Several years ago, I worked at an educational program for adolescents facing a plethora of socioeconomic, legal, and sociopolitical (oppression via racism, sexism, misogynoir, homophobia and classism) challenges. The staff was more diverse there than at any other job I’ve had, while still of course reflecting the usual hierarchies; White women in higher positions than Black women, White men in higher positions than White women etc.
One day after a long day of work, some of the coworkers decided to go out for wings and beer. It happened quite a bit, perhaps bi-weekly. This time, one of the Black male employees (one of the few times I’ve had a Black male coworker in my adult life) decided to come too. We sat down at a table; it was about six of us. The conversation moved from politics to Civil Rights-era specific politics and the Black male coworker asked me if I would have been a Black Panther.
Those “would have been” questions can become problematic. I don’t know what I would have done then (though I do not buy into the myth that racism is gone solely because it CHANGES appearance). I may have been killed long before I had a chance to join. Conversely, I may have been overcome with fear and tried to live my life as best as possible under the radar, knowing the price of resistance was often immediate death or elaborate COINTELPRO and other State-sponsored surveillance and terrorism meant to dis-empower and destroy Black people. Even if I didn’t feel “political” then (or now), being a Black woman means I could’ve faced the same things that those who were considered “political” faced then (or now). Black people were spread over a spectrum of political action and resistance, and not all resistance looks the same. (Check out Patricia Hill Collins’ book Black Feminist Thought for how she articulates how Black women engaged in resistance in a plethora of ways; her writing on Black domestic workers and Black blues singers is great.)
I told him that I am not sure; the sexism of the Black Panther Party was palpable and could also be seen amidst the Civil Rights Movement itself and other movements. (And to be clear, this is not an “in hindsight” response; many Black women DURING the time spoke of the sexism). It doesn’t erase their accomplishments, however. These both can exist at the same time and be embodied in the same people. However, the end of my response was ignored by my coworker. He was angry that I mentioned their sexism (and colorism and misogynoir too, actually) and said that his father was a Black Panther so my nuanced response could not be true. (He himself was quite the sexist and colorist as a Black man, so I found his paternal reference rather comical.)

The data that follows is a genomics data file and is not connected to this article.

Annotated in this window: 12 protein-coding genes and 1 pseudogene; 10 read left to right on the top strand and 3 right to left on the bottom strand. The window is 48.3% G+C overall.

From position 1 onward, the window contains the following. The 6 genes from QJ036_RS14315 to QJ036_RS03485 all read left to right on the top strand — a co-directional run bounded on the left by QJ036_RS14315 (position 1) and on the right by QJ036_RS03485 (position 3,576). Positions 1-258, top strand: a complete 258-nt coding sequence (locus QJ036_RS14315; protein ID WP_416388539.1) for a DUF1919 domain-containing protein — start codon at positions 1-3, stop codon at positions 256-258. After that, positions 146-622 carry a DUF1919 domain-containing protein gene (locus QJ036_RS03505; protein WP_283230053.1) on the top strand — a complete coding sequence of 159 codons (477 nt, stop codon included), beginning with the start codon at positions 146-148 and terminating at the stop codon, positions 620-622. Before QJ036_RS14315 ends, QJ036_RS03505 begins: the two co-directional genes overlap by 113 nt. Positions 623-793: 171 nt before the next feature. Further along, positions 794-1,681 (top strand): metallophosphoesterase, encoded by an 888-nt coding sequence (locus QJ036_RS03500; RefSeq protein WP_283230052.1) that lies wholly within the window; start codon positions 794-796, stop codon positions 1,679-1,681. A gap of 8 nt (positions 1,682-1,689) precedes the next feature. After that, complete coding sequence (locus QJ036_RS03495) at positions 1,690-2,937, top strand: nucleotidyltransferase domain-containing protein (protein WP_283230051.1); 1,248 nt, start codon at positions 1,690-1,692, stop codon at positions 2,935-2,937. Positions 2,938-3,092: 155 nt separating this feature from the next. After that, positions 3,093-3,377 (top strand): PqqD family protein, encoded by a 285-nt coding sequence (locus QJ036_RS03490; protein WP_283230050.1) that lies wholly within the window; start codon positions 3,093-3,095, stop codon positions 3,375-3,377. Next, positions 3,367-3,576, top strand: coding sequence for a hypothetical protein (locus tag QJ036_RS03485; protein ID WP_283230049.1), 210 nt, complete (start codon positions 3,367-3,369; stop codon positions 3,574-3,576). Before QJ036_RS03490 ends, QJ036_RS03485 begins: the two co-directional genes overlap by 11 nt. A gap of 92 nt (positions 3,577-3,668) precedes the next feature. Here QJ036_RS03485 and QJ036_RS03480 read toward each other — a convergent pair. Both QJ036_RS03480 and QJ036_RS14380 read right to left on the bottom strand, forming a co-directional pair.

Then a White female co-worker jumped in; she was about 20 years older than I am. About me she said “no way, she would have been burning bras with us.” Us? Would this be with the White women from Susan B. Anthony to the ones who fill Twitter today obscuring or straight up ignoring Black women’s experiences? Would this be the ones who will gladly acknowledge sexism while pretending that any claim of racism (or the intersectional experience of racism and sexism, with misogynoir) is an “overreaction” by Black women and other women of colour? I just laughed when she said this. I found them both painfully amusing and amusingly painful to be around. And these were theoretically “progressive” people. They couldn’t see me beyond whatever category applied to them, race or gender. Their privilege obscured their views.
I simply told them that I am not interested in any group where I would be marginalized or silenced. In fact, modern Black feminism (I say “modern” in that Black women have embraced womanism and Black feminism LONG before the terms were even common) came about because of the marginalization Black women faced in pro-Black and pro-woman progressive movements, in addition of course to what they faced in the larger society.
(Both of them got upset and then another co-worker changed the topic. Ever since that time of hanging out, it was never the same with me and those two co-workers. I eventually left that job and never saw or spoke to the White woman again; I saw the Black man again a few months later at a store and of course he was rude. I was with a friend who was surprised by his actions.)
Often times, people forget that even in “progressive” spaces, Black women’s voices are drowned out or disregarded. Worse, some Black men and White women engage in the same oppressive acts or ones that reinforce the same imperialist White supremacist capitalist hetero-patriarchy that Black women expect “outside” of “progressive” conversations and spaces.
I am not interested in the cultural reductionism that dictates that Black women be “team Black men” or “team White women.” As I’ve mentioned before, much of the interpersonal social headache that I deal with outside of feminist spaces involves street harassment by Black men and dealing with microaggressions from White women, even regarding my hair. In progressive spaces, I’ve encountered some feminist Black men that seem to want trophies for not being misogynoirist and White feminists who think I must like what they like (and who they like), and only view me as an “ally” to their feminism, as if that’s all Black women can be—distant allies.
Maya Angelou already told us when people show you who they are, believe them. I am not interested in having “allies” where my experiences talking to them or sharing progressive spaces with them mimic experiences with those who know nothing of justice and are committed to the oppression of others. What’s the difference then?